Florida flooded in crimson tide – however does fertilizer spill make it worse? | Florida

On the shores of the Florida coast, heaps of dead fish, dolphins, turtles and manatees are rotting in soup of red-brown seawater after a devastating algal bloom called the “red tide” has struck the region’s marine life.

The St. Petersburg, Florida city council declared a state of emergency last week and said crews need help cleaning the beaches from the marine life. More than 800 tons of dead fish and marine life washed up in the Pinellas district – and the smell is already striking the cities.

Red tides are happening in the area, but this year’s incident is so serious that some experts are wondering if a pollution accident at a former fertilizer factory called Piney Point could be a reason it is so bad.

In March, a dam on a reservoir in the disused facility that stored phosphate wastewater began to fail, leading to temporary evacuations of local residents on April 1. Two days later, Florida Governor Ron DeSantis declared a state of emergency. The facility released 215 million gallons of contaminated water in Tampa Bay to prevent the reservoir from collapsing.

The current algal bloom can be traced back to December 2020 when it began to migrate north up the coast to the Tampa Bay area. Tropical Storm Elsa also caused high winds that could cause fish to pile up on the banks in much larger and smelly quantities.

Although the bloom existed before the spill, the extra nutrients from the Piney Point spill created a cascading situation that quickly deteriorated and increased the algal bloom. Robert Weisberg, a professor at the University of South Florida, told local news outlets that he believed the Piney Point discharges could fuel the same bloom and make matters worse. “I don’t think it would have reached the level we see without Piney Point,” explained Weisberg.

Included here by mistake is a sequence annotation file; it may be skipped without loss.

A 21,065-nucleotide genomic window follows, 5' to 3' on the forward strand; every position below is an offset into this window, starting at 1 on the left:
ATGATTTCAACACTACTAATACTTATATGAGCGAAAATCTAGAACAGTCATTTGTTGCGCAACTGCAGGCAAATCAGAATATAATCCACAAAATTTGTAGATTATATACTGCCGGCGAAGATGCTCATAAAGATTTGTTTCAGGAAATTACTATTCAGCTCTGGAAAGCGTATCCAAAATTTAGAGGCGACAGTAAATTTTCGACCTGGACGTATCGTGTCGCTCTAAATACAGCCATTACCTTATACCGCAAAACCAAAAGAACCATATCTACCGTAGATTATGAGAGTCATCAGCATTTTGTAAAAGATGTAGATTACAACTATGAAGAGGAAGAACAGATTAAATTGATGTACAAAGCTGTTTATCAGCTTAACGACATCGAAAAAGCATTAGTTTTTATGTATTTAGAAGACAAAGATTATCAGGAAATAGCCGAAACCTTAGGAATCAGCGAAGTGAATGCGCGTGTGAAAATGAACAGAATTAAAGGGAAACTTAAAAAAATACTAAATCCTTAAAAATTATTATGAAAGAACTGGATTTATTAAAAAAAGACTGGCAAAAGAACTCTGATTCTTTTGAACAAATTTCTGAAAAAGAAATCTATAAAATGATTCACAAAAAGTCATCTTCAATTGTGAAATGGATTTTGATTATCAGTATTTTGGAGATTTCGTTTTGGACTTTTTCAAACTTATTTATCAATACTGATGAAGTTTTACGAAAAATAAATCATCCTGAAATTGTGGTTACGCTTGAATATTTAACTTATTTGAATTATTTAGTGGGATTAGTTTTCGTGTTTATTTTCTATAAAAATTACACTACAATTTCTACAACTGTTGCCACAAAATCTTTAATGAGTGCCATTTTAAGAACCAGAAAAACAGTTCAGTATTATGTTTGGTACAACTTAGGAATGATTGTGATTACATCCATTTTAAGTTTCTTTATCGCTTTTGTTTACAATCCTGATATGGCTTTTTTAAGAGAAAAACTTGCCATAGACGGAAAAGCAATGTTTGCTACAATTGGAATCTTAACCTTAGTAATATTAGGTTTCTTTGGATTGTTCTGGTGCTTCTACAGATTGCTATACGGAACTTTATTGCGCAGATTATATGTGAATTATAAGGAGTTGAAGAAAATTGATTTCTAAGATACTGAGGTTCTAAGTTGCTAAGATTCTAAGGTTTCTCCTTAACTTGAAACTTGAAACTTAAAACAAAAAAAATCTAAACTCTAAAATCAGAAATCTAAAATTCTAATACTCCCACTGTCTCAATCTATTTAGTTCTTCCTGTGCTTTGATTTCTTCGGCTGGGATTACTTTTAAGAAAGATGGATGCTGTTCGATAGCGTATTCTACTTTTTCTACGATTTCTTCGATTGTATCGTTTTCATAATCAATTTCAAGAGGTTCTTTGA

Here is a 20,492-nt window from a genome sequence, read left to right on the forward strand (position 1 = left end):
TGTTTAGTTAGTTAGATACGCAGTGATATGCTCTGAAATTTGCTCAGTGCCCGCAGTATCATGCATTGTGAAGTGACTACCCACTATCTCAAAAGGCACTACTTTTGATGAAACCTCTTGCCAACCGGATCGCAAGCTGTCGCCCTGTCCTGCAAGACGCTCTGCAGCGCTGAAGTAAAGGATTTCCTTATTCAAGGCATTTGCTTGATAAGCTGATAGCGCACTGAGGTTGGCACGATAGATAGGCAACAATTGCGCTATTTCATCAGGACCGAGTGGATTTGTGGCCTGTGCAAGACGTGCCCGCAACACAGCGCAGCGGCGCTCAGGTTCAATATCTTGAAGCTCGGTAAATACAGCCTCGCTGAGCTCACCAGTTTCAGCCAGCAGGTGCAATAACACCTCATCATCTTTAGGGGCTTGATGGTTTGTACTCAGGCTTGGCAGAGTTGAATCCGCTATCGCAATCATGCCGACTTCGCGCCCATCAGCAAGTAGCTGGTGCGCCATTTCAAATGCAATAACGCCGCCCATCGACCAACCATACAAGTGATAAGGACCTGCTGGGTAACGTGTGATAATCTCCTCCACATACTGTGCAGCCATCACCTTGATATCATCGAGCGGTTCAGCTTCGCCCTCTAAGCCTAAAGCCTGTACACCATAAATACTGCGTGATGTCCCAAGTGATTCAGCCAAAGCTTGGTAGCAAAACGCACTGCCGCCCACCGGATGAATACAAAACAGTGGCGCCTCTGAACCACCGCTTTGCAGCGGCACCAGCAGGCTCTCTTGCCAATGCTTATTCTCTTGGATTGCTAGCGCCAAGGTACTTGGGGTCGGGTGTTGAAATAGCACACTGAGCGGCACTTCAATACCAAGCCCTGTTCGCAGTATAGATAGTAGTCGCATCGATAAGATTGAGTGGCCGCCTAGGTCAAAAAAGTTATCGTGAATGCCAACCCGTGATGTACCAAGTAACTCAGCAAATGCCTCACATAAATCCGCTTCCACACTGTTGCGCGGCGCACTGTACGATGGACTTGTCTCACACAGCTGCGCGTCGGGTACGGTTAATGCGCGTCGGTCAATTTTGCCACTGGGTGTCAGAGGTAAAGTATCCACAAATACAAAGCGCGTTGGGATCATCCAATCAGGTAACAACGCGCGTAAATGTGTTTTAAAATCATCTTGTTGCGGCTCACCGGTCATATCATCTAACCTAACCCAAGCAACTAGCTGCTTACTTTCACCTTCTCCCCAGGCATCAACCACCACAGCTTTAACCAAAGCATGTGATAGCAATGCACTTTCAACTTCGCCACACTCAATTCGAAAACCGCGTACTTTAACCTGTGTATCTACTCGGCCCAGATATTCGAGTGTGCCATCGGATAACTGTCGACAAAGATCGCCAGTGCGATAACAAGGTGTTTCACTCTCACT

Tom Frazer, now dean and professor at the University of South Florida’s College of Marine Science, said during a discussion hosted by DeSantis that nutrients from the Piney Point phosphate site could help fuel the outbreak.

“I don’t think the red tide was caused by Piney Point,” Frazer said during the discussion at the Fish and Wildlife Research Institute in St. Petersburg. “One of the things we saw early about the red tide was that it was south of the discharge area, with the red tide continuing to migrate or moving north into lower Tampa Bay.

“It is quite possible that nutrients, recycled nutrients in the system through Piney Point contributed to this. But there are a large number of nutrient sources along the coast. And again we tried to address many of these nutrient sources. “

Dead fish from the red tide washed up along a St. Petersburg riverside park.Dead fish from the red tide washed up along a St. Petersburg riverside park. Photo: Arielle Bader / AP

Red tide is an above-average concentration of a microscopic plant-like organism. In Florida and the Gulf of Mexico, the species that causes the most red tides is Karenia brevis. Red tides were recorded in this area as early as the 18th century and along the Florida Gulf Coast in the 1840s. It can cause breathing problems in humans, kill fish and other marine life, and cause shellfish poisoning in humans.

Flowering usually begins in autumn and disappears in January, but summer blooms in the area have occurred a few times in recent history: 1995, 2005, and most recently in 2018. That year, a long-lasting red tide bloom killed marine life as large as manatees and dolphins widespread health effects and drove tourists off the beaches.

St. Petersburg city officials said the bloodbath was worse this year than 2018. “Tampa Bay is really sick right now, really exceptionally bad. Conditions we haven’t seen in decades, ”said Justin Bloom, board member of the Tampa Bay and Suncoast Waterkeeper environmental groups.

This weekend, residents concerned about the red tide will march in St. Petersburg to call for increased protection of the waterways. They are demanding that Florida’s governor declare a state of emergency and a plan for Florida to end phosphate mining in Florida.

“Failure to enact guidelines to protect the environment and long-term climate denial have caused the current disaster in Tampa Bay,” said a statement from the protest organizers. “The Tampa Bay Community is demanding that our leaders declare the current red tide crisis a state of emergency.”

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